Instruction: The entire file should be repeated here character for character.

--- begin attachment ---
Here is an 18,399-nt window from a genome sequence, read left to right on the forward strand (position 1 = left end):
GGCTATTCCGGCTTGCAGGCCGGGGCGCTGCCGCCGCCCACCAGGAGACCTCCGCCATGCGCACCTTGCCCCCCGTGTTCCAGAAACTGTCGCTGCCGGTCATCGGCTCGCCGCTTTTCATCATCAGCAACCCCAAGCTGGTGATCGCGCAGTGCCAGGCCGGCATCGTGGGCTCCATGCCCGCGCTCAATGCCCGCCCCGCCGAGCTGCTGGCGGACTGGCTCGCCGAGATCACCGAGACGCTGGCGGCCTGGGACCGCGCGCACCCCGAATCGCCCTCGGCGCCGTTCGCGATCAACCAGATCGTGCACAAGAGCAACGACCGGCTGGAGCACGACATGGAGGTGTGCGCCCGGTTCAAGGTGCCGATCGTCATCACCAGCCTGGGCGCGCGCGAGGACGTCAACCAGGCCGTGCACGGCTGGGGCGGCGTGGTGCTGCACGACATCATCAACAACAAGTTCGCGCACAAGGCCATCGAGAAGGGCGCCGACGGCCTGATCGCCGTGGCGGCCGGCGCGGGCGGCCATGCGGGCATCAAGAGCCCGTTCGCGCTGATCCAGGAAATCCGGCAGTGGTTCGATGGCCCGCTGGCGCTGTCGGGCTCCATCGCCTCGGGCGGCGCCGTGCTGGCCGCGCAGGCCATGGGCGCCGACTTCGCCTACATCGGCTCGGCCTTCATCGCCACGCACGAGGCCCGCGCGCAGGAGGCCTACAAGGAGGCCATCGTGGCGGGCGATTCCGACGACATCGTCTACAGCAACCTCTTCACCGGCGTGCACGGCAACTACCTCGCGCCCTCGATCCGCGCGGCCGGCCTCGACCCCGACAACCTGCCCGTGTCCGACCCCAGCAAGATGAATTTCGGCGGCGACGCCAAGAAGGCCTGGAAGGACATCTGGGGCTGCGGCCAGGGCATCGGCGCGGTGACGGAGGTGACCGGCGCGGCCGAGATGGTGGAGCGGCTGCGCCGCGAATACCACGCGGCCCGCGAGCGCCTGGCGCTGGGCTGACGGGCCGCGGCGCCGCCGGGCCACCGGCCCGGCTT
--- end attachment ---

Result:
Here is an 18,399-nt window from a genome sequence, read left to right on the forward strand (position 1 = left end):
GGCTATTCCGGCTTGCAGGCCGGGGCGCTGCCGCCGCCCACCAGGAGACCTCCGCCATGCGCACCTTGCCCCCCGTGTTCCAGAAACTGTCGCTGCCGGTCATCGGCTCGCCGCTTTTCATCATCAGCAACCCCAAGCTGGTGATCGCGCAGTGCCAGGCCGGCATCGTGGGCTCCATGCCCGCGCTCAATGCCCGCCCCGCCGAGCTGCTGGCGGACTGGCTCGCCGAGATCACCGAGACGCTGGCGGCCTGGGACCGCGCGCACCCCGAATCGCCCTCGGCGCCGTTCGCGATCAACCAGATCGTGCACAAGAGCAACGACCGGCTGGAGCACGACATGGAGGTGTGCGCCCGGTTCAAGGTGCCGATCGTCATCACCAGCCTGGGCGCGCGCGAGGACGTCAACCAGGCCGTGCACGGCTGGGGCGGCGTGGTGCTGCACGACATCATCAACAACAAGTTCGCGCACAAGGCCATCGAGAAGGGCGCCGACGGCCTGATCGCCGTGGCGGCCGGCGCGGGCGGCCATGCGGGCATCAAGAGCCCGTTCGCGCTGATCCAGGAAATCCGGCAGTGGTTCGATGGCCCGCTGGCGCTGTCGGGCTCCATCGCCTCGGGCGGCGCCGTGCTGGCCGCGCAGGCCATGGGCGCCGACTTCGCCTACATCGGCTCGGCCTTCATCGCCACGCACGAGGCCCGCGCGCAGGAGGCCTACAAGGAGGCCATCGTGGCGGGCGATTCCGACGACATCGTCTACAGCAACCTCTTCACCGGCGTGCACGGCAACTACCTCGCGCCCTCGATCCGCGCGGCCGGCCTCGACCCCGACAACCTGCCCGTGTCCGACCCCAGCAAGATGAATTTCGGCGGCGACGCCAAGAAGGCCTGGAAGGACATCTGGGGCTGCGGCCAGGGCATCGGCGCGGTGACGGAGGTGACCGGCGCGGCCGAGATGGTGGAGCGGCTGCGCCGCGAATACCACGCGGCCCGCGAGCGCCTGGCGCTGGGCTGACGGGCCGCGGCGCCGCCGGGCCACCGGCCCGGCTT